Jurassic World Dominion takes the DNA from all the previous Jurassic films to create a movie that doesn’t fly, doesn’t roar, doesn’t run, jump, or swim. It does manage to lumber from scene to scene, dragging out the action sequences far too long. This is a script that needed another year of editing, at least.
This is seemingly the culmination of the Jurassic World trilogy and for the first time, the original trio of Alan Grant, Ellie Sattler, and Ian Malcom are reunited. In addition, there’s Lewis Dodgson, Dr. Henry Wu, and the original T-Rex. Even the Barbasol can has a cameo. These ingredients could have been mixed to produce something bold and insightful, but instead, we got retreads.
All teeth; no bite.
There’s not a single action scene with any sense of real danger because we know our main cast is going to make it every time. Take the chase scene in Malta. It went on and on and on. Especially the scene with Owen (Chris Pratt) riding his motorcycle. He just has to make one tiny mistake and he’s going to be dinner, but time and time again he just manages to dodge the raptor’s attack. And the whole time we know he’s going to make it.
Admittedly, this is a common problem stories have with the “mid-movie action.” It’s too early to kill off any of the main characters. Where’s the drama going to come from? If it’s done right an ancillary character will be sacrificed which will further enhance the hero’s motivation toward the end of the movie. This option was presented via Owen’s old friend from the first Jurassic World movie, but they passed that up. Even he survives.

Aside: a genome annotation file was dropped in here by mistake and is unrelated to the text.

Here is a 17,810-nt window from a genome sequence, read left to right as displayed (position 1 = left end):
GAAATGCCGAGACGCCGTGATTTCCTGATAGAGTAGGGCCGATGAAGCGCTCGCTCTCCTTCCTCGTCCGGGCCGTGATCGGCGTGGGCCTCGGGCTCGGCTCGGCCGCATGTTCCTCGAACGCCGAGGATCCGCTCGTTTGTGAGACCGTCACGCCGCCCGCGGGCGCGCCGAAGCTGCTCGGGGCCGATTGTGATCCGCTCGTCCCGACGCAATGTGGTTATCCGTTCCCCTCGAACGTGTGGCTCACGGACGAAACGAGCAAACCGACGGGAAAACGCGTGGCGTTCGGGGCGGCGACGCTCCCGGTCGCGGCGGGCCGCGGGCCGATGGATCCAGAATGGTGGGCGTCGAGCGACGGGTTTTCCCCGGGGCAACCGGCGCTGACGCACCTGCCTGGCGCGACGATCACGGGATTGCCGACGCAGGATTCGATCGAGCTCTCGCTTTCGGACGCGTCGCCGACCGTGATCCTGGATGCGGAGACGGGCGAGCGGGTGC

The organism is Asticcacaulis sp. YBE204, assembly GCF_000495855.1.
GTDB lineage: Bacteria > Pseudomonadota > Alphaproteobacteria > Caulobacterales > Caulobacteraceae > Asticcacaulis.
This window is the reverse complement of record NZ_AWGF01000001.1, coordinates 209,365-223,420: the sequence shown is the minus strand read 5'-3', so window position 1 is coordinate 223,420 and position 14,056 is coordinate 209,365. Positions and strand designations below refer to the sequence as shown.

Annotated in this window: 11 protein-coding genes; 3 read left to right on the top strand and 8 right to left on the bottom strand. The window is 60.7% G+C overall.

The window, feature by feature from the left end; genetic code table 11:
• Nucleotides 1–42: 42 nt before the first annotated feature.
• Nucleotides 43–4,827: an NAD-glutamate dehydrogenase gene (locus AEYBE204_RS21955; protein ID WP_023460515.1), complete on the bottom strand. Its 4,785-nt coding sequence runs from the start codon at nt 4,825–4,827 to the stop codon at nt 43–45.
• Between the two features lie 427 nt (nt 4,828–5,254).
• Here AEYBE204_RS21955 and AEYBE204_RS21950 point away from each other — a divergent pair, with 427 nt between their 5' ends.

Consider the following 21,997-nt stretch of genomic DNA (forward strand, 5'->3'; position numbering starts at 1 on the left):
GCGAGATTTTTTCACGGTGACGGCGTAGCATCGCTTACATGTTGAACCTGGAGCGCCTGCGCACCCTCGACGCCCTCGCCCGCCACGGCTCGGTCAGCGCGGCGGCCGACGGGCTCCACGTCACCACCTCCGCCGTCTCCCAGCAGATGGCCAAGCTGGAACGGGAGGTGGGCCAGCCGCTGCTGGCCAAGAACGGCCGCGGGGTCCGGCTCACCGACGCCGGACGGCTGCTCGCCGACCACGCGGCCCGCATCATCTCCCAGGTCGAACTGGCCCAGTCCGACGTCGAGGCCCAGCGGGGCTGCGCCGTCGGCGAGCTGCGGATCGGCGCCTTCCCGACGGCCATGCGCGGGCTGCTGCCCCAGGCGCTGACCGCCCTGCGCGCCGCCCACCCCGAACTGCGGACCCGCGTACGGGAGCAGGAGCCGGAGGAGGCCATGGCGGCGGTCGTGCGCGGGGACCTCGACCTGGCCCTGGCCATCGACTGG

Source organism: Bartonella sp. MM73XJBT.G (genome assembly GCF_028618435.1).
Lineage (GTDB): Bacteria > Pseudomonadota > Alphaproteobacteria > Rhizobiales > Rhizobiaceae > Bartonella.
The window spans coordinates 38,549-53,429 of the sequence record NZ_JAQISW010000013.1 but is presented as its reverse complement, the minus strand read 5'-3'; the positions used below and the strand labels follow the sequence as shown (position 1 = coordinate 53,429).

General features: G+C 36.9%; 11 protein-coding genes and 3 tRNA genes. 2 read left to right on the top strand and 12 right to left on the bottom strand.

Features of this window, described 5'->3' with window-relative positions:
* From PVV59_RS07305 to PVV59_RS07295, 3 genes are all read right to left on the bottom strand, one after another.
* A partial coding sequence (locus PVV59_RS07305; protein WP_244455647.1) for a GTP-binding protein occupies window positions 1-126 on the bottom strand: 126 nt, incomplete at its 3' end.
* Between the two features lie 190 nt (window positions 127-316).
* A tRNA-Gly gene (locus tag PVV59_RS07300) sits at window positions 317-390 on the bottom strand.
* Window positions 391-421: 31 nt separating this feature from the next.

Speaking of artificial drama, how many times do we have to watch a carnivorous dinosaur circle our heroes before attacking, then at the last second something saves them, but the bad guy gets eaten with hardly a pause? This is okay once or twice, but they drained that well dry in this movie.
What exactly was Lewis Dodgson’s motivation? He seemed genuine when he said it wasn’t about the money and they were going to save lives. So what then was the point of the grasshoppers? I’m going to see the movie again Sunday with friends and I’ll pay close attention to see if I can sort out what the plot was, but after one viewing it seems rather inconsistent.
There’s no question, the movie wasn’t all bad. It’s like eating a rather bland salad with bits of pulled-pork mixed in. (What I had for lunch yesterday at Whole Foods buffet.) For the most part the scenes were just empty calories, but here and there were some nice juicy bits. I don’t want to spoil anything specific, but every character gets at least a few nice moments to shine and remind us that the Jurassic franchise isn’t just about dinosaurs. Actually, even a few beloved dinosaurs get their moments.
Science: good; bad; a little bit of both?